The Health Information and Quality Authority is to investigate the circumstances surrounding the care and treatment provided to Savita Halappanavar.
Ms Halappanavar died on 28 October in University Hospital Galway following a miscarriage.
HIQA said it made its decision after considering information from the hospital and the HSE "to ascertain the facts about the tragic case".
Its investigation will assess whether the services provided complied with the National Standards for Safer Better Healthcare and national and international evidence of what is known to achieve best outcomes.
The terms of reference and membership of the HIQA investigation team will be published when finalised.
A clinical review by the Health Service Executive is also being carried out into the death which is expected to be completed by Christmas.
Tony O'Brien, Chief Executive designate of the HSE welcomed the fact that HIQA has decided to accept its invitation to set up a statutory inquiry into Mrs Halappanavar's death.
Mr O'Brien said that he believed the HIQA inquiry would add to public confidence overall.
He said that the HSE is obliged to carry out its clinical review into Ms Halappanavar's death, but said that he felt obliged to ask HIQA "to add to that process."
Tánaiste Eamon Gilmore welcomed the HIQA investigation, saying that while he wouldn't rule out a public inquiry, the danger is they "very often spend a long time being mired in legal argument."
"What is needed in this case is to get an inquiry that gets to the bottom of what happened, establishes the facts, established the truth," he said.
Minister meets Savita's husband
Minister for Health James Reilly has had a private meeting in Galway with Praveen Halappanavar and his solicitor Gerard O'Donnell.
Mr Reilly expressed his condolences to Mr Halappanavar on the death of his wife and said he would reflect on the concerns of the family.
Mr O'Donnell said the meeting was appreciated, but he set out clearly his client's position from the start: the request for a full, sworn public inquiry remains.
The solicitor went on to say that the Government could appoint a High Court judge to oversee a swift inquiry and establish the truth of what happened to Savita.
Otherwise, he said, he and his client would forge ahead, and if their requirements are not met they would consider making an application to the European Court of Human Rights.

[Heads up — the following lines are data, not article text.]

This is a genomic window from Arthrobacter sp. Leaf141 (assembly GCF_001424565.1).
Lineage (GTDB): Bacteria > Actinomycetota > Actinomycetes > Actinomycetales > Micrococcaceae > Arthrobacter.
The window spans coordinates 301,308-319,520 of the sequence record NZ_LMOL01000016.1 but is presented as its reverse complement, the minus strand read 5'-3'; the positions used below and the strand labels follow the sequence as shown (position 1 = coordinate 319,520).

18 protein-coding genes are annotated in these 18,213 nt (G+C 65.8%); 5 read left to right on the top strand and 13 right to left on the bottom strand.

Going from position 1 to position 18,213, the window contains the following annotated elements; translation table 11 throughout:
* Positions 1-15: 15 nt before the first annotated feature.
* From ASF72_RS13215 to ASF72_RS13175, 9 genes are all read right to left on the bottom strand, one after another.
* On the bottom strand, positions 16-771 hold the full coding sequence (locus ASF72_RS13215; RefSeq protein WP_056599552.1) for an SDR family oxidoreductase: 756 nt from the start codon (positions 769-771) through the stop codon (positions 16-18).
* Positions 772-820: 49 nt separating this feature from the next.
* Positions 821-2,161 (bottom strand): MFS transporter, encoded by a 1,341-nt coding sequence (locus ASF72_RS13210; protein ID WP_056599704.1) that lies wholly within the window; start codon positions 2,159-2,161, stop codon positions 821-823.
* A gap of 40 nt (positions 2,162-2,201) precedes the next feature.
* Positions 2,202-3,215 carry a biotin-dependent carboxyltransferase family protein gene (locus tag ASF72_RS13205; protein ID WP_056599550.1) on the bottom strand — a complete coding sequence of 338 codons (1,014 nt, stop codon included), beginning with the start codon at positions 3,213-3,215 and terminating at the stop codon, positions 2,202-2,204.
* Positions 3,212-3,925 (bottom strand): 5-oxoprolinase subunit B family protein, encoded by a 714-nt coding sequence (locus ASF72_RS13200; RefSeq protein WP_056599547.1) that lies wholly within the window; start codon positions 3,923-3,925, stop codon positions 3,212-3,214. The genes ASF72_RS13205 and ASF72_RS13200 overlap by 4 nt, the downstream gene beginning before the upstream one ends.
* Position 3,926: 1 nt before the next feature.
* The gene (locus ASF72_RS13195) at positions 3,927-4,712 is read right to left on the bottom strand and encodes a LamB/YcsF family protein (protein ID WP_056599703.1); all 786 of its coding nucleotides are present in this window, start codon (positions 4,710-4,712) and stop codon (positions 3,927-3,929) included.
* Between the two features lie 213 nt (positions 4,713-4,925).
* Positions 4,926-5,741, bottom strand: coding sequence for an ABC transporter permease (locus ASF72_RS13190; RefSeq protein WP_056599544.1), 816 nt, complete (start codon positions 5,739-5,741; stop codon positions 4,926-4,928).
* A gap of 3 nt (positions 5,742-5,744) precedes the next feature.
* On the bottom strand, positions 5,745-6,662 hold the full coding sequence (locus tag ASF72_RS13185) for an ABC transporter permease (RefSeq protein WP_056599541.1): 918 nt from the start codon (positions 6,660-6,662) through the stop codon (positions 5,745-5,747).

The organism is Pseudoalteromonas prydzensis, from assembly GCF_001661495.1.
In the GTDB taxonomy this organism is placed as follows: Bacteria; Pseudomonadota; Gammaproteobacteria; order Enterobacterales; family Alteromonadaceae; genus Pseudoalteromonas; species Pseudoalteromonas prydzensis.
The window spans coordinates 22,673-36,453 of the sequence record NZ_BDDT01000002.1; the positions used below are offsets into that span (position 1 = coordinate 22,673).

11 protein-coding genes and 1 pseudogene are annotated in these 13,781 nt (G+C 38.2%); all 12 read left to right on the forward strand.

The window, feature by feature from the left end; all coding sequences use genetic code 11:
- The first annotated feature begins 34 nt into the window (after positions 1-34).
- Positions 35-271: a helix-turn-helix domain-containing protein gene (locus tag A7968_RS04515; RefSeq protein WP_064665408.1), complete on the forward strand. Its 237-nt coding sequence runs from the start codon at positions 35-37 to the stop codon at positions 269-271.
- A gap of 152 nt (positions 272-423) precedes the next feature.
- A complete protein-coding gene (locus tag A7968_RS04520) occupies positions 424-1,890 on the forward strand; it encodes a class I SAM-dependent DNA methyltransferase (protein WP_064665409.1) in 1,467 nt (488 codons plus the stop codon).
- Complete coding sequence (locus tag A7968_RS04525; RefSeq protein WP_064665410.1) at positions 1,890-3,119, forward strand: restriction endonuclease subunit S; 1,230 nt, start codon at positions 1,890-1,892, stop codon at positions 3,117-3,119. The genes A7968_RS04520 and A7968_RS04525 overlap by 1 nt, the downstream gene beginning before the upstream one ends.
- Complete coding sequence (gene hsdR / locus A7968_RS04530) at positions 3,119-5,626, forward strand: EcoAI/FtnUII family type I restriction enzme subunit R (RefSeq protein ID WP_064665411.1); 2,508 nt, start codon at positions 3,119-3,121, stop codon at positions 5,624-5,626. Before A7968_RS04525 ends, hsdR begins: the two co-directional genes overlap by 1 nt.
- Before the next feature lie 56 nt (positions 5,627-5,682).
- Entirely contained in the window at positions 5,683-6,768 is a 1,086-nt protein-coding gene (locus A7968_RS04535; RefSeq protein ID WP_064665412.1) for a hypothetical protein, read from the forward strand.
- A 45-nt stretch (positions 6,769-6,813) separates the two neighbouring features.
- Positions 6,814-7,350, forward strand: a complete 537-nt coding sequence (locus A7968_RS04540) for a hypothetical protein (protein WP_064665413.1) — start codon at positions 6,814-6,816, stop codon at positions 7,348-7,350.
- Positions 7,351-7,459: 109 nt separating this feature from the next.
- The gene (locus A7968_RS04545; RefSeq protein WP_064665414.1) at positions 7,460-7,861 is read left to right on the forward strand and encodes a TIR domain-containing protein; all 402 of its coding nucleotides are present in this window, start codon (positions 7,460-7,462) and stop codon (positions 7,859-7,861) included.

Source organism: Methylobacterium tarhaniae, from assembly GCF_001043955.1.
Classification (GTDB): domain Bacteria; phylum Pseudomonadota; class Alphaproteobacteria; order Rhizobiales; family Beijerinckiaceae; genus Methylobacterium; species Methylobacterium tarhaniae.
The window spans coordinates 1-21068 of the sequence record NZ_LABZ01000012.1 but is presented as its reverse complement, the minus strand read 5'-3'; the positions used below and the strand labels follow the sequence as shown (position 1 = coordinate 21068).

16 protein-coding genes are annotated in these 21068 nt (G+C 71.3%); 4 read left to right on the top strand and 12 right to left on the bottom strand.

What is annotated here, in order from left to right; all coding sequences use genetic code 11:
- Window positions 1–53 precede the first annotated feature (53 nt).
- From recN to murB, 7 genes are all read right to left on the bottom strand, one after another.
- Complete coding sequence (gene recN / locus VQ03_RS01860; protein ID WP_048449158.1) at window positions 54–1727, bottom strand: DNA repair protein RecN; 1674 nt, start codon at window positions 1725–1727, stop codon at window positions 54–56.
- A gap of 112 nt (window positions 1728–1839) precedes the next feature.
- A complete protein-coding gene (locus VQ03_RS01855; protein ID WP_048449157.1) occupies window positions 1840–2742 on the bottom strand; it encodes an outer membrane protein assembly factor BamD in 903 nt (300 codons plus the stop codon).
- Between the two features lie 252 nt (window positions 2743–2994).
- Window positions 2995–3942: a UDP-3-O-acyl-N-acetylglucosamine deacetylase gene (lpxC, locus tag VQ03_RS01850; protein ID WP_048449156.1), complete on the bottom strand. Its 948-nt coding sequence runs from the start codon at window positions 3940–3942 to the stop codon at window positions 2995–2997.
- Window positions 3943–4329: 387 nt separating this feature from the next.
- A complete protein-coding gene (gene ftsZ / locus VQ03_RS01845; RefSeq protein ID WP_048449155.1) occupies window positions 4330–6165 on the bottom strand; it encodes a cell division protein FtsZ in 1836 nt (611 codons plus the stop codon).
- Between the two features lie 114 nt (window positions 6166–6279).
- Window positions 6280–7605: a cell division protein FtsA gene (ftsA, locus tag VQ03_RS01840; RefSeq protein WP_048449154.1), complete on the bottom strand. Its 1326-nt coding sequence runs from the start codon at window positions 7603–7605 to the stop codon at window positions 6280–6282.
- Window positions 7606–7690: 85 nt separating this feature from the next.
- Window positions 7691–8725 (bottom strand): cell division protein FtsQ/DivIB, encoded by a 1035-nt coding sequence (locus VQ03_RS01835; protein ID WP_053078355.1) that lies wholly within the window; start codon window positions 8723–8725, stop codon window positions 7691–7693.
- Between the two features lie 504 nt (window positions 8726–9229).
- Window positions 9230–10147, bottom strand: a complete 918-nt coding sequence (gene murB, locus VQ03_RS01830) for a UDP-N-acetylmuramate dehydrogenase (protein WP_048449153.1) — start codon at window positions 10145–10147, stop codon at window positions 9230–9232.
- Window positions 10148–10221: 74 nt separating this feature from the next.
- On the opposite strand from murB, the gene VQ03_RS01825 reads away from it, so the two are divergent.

Asked about the possibility of exploring a commission of investigation, Mr O'Donnell said that too, like the HIQA inquiry, may not go far enough.
Quinn says legislation is needed
Meanwhile, Minister for Education Ruairi Quinn has indicated that legislation will be needed to deal with Ireland's position on abortion.
He said anyone looking at the 1861 laws on abortion would consider legislation the most appropriate way forward.
Speaking at Dublin Castle this morning, Mr Quinn said that he would be bringing his views to Cabinet next week.
He refused to say whether he believed there should be a public inquiry into the death.
The minister also said the comments made by President Michael D Higgins earlier this week were appropriate.
Separately, the expert group has made a number of recommendations on how the Government could provide legal clarity on the issue of abortion.
A section of the group's report, seen by RTÉ's Prime Time, contains a number of possibilities for the Government on clearing up the legal grey area.
It suggests introducing guidelines as a speedy solution, or bringing forward legislation, either with or without regulations.
The full report goes to Cabinet next week.
Clinical review has to reassure women
Minister Reilly has said the HSE's clinical review into the death will go ahead because it has to reassure women using Galway hospital that it is safe.
Speaking in Galway, he said the review is moving ahead apace and the information gathered can be supplied to HIQA.
He said a HIQA inquiry would add another dimension to this.
"HIQA have form in this area in being utterly independent and doing extensive investigations that often uncover a lot more than the core issue.
"The obviously core issue here is how the tragic death of Savita Halappanavar occurred and is there anything that could have been done to prevent it."
Asked whether a compromise could be reached so that Mr Halappanavar's wishes for a public inquiry could be accommodated, he said the investigation has to be completed first.
Depending on what the investigation throws up, he said further actions may be necessary at that point in time.
"So I've ruled out nothing... we must get to the truth of what happened to assure ourselves that we have a safe service for all our citizens."